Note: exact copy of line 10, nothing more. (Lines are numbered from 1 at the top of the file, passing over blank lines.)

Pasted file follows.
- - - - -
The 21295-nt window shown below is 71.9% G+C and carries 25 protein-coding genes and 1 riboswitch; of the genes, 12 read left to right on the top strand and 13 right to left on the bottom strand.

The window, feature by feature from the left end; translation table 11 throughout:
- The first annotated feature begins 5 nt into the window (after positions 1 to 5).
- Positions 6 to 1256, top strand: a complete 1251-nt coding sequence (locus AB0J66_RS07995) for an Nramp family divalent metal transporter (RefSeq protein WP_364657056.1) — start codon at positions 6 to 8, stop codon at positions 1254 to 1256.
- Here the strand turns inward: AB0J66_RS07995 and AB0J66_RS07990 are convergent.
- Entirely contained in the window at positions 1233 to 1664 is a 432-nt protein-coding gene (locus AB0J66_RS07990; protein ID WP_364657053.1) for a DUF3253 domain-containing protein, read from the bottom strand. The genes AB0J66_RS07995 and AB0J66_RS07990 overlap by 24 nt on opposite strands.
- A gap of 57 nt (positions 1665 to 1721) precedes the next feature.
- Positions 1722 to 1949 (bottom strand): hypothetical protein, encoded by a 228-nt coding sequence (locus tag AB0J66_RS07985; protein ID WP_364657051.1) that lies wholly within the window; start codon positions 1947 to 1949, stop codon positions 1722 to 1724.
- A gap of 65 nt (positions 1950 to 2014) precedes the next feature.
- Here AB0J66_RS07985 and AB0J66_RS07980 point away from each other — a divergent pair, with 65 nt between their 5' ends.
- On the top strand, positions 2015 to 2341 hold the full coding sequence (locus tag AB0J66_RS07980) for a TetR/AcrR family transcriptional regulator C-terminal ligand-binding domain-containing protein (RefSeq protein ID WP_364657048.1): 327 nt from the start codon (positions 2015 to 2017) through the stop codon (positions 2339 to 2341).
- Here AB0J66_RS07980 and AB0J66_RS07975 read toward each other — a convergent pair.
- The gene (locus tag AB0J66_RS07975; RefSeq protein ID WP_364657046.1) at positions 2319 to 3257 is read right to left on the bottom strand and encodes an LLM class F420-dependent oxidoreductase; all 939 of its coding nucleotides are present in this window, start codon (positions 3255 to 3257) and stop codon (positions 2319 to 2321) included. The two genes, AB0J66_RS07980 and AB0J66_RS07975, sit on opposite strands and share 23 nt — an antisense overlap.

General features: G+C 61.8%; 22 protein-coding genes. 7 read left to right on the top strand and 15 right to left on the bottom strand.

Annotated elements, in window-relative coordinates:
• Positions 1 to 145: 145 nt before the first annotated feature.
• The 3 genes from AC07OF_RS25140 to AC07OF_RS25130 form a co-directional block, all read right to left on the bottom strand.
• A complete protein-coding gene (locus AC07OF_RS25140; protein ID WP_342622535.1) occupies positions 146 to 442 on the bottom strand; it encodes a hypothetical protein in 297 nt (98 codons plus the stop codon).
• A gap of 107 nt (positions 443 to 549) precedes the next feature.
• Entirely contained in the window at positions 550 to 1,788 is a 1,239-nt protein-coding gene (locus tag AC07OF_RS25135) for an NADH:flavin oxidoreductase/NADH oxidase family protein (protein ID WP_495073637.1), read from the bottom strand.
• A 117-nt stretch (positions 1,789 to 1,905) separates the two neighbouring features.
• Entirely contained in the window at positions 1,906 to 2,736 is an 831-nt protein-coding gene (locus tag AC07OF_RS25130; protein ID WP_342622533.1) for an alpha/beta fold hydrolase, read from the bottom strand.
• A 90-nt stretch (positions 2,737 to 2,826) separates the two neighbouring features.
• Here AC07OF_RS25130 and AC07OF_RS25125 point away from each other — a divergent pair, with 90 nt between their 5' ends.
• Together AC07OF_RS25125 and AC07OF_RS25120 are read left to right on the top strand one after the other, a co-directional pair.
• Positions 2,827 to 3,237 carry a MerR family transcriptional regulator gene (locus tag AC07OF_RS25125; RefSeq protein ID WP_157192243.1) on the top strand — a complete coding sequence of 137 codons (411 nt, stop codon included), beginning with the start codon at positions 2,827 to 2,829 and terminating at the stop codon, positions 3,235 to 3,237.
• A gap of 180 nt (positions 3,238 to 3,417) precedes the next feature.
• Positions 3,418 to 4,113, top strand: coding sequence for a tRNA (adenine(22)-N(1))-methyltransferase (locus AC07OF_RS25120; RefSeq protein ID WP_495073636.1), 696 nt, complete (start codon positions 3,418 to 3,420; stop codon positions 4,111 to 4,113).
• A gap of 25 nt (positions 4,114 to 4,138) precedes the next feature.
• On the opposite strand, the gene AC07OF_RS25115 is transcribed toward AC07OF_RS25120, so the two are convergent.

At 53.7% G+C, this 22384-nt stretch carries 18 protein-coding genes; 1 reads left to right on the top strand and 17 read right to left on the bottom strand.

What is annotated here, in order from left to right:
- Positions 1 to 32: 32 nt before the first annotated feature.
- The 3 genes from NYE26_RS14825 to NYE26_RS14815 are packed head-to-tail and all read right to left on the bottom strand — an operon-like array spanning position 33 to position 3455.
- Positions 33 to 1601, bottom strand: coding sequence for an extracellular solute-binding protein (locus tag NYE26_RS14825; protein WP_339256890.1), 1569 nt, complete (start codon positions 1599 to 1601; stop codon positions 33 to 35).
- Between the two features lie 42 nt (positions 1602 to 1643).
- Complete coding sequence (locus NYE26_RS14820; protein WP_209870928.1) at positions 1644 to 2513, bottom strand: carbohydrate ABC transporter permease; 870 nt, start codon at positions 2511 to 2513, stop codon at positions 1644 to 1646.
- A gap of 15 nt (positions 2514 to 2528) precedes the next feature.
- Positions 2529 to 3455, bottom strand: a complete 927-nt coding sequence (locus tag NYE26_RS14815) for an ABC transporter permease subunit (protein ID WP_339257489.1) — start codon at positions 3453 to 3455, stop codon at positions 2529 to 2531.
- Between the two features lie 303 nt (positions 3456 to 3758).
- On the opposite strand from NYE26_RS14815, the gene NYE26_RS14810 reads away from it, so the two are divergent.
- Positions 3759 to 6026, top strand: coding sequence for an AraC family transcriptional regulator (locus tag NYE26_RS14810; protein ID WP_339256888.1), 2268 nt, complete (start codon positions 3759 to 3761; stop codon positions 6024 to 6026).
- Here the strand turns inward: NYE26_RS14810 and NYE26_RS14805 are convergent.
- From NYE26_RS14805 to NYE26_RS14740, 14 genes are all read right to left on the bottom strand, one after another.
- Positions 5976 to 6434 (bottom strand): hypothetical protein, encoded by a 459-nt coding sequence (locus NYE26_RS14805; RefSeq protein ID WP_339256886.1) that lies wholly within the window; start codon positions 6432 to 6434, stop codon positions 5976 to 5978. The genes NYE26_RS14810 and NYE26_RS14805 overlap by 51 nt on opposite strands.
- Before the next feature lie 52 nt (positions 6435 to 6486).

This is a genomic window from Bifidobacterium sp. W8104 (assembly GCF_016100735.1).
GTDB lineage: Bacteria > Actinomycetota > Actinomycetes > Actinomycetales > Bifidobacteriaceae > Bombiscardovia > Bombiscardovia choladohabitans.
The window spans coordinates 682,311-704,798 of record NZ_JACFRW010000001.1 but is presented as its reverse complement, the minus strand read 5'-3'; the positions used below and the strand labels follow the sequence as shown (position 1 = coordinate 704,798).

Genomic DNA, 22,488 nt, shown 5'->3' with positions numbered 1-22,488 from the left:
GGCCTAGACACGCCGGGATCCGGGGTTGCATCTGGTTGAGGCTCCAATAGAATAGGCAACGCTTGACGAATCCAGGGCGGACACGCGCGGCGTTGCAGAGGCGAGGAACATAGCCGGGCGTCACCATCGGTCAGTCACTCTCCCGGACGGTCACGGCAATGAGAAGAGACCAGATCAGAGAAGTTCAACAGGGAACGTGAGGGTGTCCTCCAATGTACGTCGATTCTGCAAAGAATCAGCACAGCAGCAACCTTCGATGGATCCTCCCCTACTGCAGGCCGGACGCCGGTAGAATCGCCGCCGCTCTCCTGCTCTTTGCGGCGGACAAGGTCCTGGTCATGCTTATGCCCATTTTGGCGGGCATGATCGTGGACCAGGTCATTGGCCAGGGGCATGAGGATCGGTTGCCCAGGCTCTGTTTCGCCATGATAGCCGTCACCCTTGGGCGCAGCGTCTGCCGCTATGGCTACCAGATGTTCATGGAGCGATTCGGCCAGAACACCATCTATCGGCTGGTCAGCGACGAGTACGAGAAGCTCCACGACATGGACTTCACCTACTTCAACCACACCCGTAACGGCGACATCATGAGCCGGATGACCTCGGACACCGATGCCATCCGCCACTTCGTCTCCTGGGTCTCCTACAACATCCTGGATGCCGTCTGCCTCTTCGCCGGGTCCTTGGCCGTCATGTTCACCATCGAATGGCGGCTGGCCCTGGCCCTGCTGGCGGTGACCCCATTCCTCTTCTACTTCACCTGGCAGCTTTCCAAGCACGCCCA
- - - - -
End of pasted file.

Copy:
- Here AB0J66_RS07985 and AB0J66_RS07980 point away from each other — a divergent pair, with 65 nt between their 5' ends.